Tuesday, February 24, 2009

Thief Origin Story

Though I'm not one to usually start at the beginning a story, I will make an exception here and relate to you all how the idea for this book came about. Thief is nearly a direct response from fan reaction to its companion book Tomorrow, Maybe

I'd been working with interconnected characters for three books prior to Thief.  There's direct character links from Tomorrow, Maybe-to-Perfect World-to-Dirty Liar. Thief continues this idea by returning to Elizabeth, the younger girl in Tomorrow, Maybe. Elizabeth had always been one of my favorite characters. In Tomorrow, Maybe, I had expected readers to care for her the way the main character did. In the pivotal plot moment of that book, I thought readers would be heartbroken by Elizabeth's actions. And though most readers who wrote to me were saddened to an extent, they were more angry at Elizabeth than anything else. As the writer, it was such an interesting response. It was completely unexpected. 

I started to feel like I'd done Elizabeth an injustice. Like most writers, I feel a sort of fatherly obligation to my characters. I'm responsible for putting them in these situations and responsible for their reactions to them...all the while trying to create a desired perception of her at the outcome. I felt like I'd failed Elizabeth in that sense. So the idea of telling her story was born.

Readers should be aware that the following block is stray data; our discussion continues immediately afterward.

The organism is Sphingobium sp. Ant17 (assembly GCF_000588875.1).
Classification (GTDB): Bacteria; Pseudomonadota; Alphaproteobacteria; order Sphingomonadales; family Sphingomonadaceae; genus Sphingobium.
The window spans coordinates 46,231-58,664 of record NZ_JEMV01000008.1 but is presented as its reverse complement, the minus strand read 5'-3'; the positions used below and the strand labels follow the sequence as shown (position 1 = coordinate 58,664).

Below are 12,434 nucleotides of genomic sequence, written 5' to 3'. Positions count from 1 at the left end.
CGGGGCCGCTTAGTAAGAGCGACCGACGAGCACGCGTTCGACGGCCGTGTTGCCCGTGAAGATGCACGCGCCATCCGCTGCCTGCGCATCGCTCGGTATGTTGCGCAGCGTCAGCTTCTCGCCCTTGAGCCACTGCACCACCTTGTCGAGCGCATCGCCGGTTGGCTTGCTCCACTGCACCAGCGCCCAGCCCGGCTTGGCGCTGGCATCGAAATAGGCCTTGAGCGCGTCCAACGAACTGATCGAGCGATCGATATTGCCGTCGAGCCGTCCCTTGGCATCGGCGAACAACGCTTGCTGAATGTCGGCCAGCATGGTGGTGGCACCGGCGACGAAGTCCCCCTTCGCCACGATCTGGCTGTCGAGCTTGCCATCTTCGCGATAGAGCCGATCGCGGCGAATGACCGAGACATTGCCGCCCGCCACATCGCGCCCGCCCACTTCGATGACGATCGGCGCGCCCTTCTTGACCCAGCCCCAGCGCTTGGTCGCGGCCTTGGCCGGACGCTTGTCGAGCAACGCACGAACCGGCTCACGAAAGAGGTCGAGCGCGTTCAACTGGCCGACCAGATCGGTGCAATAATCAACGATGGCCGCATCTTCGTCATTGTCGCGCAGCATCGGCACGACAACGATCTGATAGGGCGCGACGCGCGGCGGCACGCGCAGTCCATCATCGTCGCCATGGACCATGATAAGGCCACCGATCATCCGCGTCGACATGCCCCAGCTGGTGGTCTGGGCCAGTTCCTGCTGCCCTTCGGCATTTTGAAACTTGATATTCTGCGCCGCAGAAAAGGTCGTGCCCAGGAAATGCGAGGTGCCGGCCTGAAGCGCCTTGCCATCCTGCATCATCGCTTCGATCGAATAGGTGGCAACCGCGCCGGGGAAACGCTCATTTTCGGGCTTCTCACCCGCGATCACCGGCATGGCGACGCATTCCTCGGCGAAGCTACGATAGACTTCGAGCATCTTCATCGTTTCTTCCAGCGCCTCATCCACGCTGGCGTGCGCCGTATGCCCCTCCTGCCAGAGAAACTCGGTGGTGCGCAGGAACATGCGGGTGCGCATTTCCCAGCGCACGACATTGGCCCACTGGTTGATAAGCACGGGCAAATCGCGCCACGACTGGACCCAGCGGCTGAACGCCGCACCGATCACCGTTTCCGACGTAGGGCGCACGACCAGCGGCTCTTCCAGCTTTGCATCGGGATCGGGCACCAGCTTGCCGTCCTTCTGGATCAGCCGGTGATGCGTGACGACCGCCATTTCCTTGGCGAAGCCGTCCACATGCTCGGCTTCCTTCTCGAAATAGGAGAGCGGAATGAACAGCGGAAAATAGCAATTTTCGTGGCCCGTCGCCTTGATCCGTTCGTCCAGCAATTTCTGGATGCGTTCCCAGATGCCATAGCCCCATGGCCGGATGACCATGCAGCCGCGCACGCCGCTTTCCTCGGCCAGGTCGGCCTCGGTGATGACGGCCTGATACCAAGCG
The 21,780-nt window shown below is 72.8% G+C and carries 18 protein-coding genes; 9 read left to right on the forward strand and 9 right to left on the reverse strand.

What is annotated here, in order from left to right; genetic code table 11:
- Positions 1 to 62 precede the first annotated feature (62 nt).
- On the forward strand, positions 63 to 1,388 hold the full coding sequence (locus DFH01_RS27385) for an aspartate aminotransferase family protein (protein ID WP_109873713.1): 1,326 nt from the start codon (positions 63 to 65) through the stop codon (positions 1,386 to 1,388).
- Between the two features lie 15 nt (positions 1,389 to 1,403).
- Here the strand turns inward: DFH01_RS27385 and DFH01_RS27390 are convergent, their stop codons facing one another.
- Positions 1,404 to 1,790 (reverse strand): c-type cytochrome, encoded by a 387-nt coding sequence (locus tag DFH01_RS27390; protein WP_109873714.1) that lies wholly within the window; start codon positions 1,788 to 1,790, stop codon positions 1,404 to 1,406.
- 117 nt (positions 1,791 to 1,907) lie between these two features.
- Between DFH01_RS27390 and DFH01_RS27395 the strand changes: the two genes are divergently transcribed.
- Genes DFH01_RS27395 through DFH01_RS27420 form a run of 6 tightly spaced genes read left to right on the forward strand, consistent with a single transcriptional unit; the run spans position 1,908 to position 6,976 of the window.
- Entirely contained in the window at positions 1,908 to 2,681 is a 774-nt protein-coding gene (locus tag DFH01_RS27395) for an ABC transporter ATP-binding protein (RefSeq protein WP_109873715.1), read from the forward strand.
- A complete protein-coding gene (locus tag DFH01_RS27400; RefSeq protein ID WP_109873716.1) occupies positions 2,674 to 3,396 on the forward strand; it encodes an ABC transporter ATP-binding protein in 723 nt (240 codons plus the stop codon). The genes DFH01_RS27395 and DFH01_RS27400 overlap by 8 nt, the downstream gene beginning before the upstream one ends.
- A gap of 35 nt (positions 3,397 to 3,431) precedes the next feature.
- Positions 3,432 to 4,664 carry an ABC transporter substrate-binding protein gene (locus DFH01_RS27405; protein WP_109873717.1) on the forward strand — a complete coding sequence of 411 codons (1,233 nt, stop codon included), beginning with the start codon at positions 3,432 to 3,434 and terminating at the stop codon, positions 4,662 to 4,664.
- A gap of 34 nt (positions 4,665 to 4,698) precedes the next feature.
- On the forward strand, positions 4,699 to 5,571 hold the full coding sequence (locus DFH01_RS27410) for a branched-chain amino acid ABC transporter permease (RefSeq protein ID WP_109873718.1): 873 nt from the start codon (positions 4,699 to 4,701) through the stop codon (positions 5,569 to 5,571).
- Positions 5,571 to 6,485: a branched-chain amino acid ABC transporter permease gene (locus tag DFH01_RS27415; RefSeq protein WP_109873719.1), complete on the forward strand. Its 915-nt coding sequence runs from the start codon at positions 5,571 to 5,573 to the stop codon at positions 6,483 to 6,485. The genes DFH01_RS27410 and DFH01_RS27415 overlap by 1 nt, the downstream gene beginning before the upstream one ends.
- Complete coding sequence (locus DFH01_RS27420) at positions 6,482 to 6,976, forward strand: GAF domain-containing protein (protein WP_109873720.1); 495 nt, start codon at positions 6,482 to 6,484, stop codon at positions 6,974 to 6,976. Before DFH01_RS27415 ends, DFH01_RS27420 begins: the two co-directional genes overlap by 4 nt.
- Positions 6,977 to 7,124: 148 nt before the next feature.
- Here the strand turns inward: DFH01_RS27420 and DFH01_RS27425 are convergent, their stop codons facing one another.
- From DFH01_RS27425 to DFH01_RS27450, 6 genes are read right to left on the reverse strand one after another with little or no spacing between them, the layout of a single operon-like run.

To redeem her, I had to somehow find a way to get her off the hook. Many readers blamed her character for the concluding events in Tomorrow, Maybe. That had never been my intention. But nevertheless, I needed to repair a trust between her character and any reader that read Tomorrow, Maybe

As I mentioned, I'd already been playing with interconnected characters and overlapping events told from different perspectives. As I began working on Thief, I started thinking about the role first person perspective plays in this process. I realized that readers had felt so close to the narrator of Tomorrow, Maybe that they couldn't help but choose sides and dislike Elizabeth by the end. Then I started thinking...what if that character was wrong? What if things didn't really happen the way she related them or perceived them?

When we read a first person narrative told from a character we like and trust, we naturally begin to accept their version of events as indisputable fact. Though, as all of us know, our version of what happens in our lives is never exact and very skewed. That was the starting point in the conception of Thief's plot. If the main character of Tomorrow, Maybe was wrong, then suddenly Elizabeth becomes the victim. She is the one who was wronged. In the end, I think the outcome was very powerful. The resentment readers may have felt for her suddenly shifts toward guilt that perhaps they judged her too quickly. In a strange way, I think some readers will feel as though they had let her down too. 

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